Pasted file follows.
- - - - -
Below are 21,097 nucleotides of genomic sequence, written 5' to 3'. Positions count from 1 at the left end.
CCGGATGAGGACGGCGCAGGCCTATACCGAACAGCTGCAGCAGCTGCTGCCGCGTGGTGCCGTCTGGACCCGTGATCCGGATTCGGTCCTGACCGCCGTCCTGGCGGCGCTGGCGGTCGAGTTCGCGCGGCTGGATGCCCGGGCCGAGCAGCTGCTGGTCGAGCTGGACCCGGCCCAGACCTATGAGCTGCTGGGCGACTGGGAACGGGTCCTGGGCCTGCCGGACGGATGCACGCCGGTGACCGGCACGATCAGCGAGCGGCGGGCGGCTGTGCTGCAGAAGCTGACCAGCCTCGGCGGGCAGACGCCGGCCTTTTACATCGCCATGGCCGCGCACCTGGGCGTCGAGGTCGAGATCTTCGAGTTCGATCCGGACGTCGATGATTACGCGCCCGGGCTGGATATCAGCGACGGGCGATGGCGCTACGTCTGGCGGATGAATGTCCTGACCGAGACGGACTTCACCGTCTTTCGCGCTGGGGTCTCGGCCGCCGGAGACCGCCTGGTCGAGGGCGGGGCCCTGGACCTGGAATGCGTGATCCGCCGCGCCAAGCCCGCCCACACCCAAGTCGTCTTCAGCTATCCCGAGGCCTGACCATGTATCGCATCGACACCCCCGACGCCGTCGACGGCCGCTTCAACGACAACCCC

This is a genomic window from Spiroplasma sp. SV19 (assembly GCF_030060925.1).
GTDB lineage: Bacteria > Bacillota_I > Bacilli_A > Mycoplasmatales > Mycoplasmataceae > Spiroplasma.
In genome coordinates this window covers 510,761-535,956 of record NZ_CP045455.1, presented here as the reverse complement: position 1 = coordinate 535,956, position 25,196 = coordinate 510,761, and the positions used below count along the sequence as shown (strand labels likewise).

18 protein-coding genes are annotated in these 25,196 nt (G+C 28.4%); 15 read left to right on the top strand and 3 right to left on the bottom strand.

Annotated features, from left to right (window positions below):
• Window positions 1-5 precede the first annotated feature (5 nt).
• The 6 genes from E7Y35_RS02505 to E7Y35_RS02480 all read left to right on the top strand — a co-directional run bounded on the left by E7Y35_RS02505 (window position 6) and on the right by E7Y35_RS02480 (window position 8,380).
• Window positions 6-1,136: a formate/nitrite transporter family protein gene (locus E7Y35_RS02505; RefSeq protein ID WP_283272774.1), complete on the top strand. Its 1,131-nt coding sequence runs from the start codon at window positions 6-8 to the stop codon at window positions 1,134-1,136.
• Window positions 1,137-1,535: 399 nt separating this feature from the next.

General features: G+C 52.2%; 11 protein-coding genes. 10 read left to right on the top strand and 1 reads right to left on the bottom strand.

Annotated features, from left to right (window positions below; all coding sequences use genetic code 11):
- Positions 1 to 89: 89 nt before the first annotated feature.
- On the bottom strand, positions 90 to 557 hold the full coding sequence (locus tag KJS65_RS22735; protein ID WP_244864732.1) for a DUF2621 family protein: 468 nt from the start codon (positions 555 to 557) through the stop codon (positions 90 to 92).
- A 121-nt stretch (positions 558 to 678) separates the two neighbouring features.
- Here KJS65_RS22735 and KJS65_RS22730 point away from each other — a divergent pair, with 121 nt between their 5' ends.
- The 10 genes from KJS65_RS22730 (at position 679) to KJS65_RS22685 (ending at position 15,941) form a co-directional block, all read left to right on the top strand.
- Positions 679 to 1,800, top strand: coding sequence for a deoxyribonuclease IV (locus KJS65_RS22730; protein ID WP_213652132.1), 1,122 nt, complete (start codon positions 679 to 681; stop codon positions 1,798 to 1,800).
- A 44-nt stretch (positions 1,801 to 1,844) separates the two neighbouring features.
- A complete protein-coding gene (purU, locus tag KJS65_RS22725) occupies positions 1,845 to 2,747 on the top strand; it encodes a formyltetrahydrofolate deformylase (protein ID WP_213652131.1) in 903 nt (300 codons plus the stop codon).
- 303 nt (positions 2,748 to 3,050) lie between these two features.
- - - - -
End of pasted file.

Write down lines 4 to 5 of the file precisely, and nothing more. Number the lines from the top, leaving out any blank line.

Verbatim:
GTDB lineage: Bacteria > Bacillota_I > Bacilli_A > Mycoplasmatales > Mycoplasmataceae > Spiroplasma.
In genome coordinates this window covers 510,761-535,956 of record NZ_CP045455.1, presented here as the reverse complement: position 1 = coordinate 535,956, position 25,196 = coordinate 510,761, and the positions used below count along the sequence as shown (strand labels likewise).